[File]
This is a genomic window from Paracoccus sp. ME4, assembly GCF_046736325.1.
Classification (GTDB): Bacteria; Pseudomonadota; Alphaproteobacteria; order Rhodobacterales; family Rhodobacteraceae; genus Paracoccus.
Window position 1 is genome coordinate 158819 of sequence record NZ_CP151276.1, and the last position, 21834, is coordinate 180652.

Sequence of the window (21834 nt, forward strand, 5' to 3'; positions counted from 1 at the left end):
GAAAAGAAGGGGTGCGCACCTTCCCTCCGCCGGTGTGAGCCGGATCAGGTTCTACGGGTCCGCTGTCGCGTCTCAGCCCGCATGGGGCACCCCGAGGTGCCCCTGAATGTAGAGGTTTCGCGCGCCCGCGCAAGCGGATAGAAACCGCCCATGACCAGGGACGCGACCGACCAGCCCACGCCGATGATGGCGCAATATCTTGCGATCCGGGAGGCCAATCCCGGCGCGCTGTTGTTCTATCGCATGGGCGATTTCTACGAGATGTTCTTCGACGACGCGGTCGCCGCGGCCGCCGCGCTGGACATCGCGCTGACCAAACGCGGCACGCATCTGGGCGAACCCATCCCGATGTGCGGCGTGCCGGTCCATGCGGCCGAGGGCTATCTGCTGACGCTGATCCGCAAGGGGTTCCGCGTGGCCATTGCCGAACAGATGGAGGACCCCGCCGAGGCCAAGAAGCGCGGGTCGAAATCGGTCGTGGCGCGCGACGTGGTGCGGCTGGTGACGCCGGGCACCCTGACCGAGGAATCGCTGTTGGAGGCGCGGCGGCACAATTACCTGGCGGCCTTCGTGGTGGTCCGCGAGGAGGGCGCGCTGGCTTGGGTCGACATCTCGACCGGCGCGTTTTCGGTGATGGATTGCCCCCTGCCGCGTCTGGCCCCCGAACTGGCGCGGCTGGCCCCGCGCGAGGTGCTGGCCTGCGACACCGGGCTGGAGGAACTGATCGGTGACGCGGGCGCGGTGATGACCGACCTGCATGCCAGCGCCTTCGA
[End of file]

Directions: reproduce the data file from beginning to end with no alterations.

This is a genomic window from Paracoccus sp. ME4, assembly GCF_046736325.1.
Classification (GTDB): Bacteria; Pseudomonadota; Alphaproteobacteria; order Rhodobacterales; family Rhodobacteraceae; genus Paracoccus.
Window position 1 is genome coordinate 158819 of sequence record NZ_CP151276.1, and the last position, 21834, is coordinate 180652.

Sequence of the window (21834 nt, forward strand, 5' to 3'; positions counted from 1 at the left end):
GAAAAGAAGGGGTGCGCACCTTCCCTCCGCCGGTGTGAGCCGGATCAGGTTCTACGGGTCCGCTGTCGCGTCTCAGCCCGCATGGGGCACCCCGAGGTGCCCCTGAATGTAGAGGTTTCGCGCGCCCGCGCAAGCGGATAGAAACCGCCCATGACCAGGGACGCGACCGACCAGCCCACGCCGATGATGGCGCAATATCTTGCGATCCGGGAGGCCAATCCCGGCGCGCTGTTGTTCTATCGCATGGGCGATTTCTACGAGATGTTCTTCGACGACGCGGTCGCCGCGGCCGCCGCGCTGGACATCGCGCTGACCAAACGCGGCACGCATCTGGGCGAACCCATCCCGATGTGCGGCGTGCCGGTCCATGCGGCCGAGGGCTATCTGCTGACGCTGATCCGCAAGGGGTTCCGCGTGGCCATTGCCGAACAGATGGAGGACCCCGCCGAGGCCAAGAAGCGCGGGTCGAAATCGGTCGTGGCGCGCGACGTGGTGCGGCTGGTGACGCCGGGCACCCTGACCGAGGAATCGCTGTTGGAGGCGCGGCGGCACAATTACCTGGCGGCCTTCGTGGTGGTCCGCGAGGAGGGCGCGCTGGCTTGGGTCGACATCTCGACCGGCGCGTTTTCGGTGATGGATTGCCCCCTGCCGCGTCTGGCCCCCGAACTGGCGCGGCTGGCCCCGCGCGAGGTGCTGGCCTGCGACACCGGGCTGGAGGAACTGATCGGTGACGCGGGCGCGGTGATGACCGACCTGCATGCCAGCGCCTTCGA